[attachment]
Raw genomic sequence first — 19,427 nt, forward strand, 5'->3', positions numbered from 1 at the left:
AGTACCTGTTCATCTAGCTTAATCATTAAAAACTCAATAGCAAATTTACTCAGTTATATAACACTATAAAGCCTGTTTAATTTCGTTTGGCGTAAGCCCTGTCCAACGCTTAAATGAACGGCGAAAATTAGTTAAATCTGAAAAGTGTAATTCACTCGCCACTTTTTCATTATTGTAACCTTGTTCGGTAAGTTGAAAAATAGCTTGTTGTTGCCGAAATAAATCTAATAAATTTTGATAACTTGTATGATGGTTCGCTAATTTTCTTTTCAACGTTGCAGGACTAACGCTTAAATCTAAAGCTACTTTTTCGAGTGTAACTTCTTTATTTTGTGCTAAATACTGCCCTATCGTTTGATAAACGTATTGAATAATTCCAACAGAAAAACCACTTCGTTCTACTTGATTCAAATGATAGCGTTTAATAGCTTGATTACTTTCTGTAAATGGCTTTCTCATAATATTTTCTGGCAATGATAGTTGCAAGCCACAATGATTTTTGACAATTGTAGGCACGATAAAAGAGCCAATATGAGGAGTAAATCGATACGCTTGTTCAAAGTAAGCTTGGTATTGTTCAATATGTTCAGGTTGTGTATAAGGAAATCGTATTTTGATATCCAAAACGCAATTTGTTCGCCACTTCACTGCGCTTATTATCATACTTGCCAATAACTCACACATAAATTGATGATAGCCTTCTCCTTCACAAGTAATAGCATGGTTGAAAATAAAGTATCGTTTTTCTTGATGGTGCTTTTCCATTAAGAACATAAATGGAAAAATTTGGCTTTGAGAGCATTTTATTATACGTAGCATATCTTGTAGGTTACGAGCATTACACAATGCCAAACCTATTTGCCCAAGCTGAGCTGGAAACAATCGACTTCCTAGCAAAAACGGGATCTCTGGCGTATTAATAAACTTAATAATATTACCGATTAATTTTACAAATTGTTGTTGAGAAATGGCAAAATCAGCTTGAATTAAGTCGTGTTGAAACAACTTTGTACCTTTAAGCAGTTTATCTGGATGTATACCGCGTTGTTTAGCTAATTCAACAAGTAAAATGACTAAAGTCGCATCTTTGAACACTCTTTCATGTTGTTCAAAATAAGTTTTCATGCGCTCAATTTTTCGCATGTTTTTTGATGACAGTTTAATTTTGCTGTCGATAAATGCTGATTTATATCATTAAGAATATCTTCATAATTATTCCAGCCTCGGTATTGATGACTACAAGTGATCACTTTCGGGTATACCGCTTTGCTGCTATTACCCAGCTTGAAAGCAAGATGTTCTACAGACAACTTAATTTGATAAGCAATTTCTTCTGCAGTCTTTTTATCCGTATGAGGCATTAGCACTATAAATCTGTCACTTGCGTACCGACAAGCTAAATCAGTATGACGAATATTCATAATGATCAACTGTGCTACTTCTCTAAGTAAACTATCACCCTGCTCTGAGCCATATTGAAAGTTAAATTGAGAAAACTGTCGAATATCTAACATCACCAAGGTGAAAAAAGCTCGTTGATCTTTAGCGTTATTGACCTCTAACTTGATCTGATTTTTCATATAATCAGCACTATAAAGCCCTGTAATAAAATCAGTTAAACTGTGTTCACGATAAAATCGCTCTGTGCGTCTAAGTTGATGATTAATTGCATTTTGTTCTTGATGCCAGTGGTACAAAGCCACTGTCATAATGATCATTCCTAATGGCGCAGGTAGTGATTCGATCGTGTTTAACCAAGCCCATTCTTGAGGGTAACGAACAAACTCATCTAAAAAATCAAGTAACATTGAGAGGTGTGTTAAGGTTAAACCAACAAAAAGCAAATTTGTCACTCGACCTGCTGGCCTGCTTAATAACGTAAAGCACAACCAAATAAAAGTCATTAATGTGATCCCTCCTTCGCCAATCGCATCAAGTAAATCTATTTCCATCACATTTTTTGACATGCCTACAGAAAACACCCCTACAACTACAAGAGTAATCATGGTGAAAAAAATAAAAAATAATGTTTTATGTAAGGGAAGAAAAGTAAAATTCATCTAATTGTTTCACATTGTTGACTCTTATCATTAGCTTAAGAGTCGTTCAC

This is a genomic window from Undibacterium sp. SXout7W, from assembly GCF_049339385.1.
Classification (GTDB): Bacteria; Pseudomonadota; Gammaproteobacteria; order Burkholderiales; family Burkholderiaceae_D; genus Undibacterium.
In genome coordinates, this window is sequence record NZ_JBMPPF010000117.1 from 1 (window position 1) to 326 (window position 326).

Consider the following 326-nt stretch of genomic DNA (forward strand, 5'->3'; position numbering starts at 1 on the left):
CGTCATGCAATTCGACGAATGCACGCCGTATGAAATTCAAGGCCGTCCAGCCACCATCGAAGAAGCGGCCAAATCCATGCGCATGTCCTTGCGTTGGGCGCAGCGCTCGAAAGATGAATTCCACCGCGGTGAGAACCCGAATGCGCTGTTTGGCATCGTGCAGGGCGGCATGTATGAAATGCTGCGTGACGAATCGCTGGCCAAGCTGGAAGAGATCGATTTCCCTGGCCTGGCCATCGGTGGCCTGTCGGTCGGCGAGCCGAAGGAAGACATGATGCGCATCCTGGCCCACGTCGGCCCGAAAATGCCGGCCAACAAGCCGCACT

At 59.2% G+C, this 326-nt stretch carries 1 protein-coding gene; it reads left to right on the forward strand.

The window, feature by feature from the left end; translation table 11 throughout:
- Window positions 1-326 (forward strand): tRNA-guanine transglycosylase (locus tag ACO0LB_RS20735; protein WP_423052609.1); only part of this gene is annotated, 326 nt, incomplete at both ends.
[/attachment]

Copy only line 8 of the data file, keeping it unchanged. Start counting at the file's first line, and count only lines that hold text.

At 59.2% G+C, this 326-nt stretch carries 1 protein-coding gene; it reads left to right on the forward strand.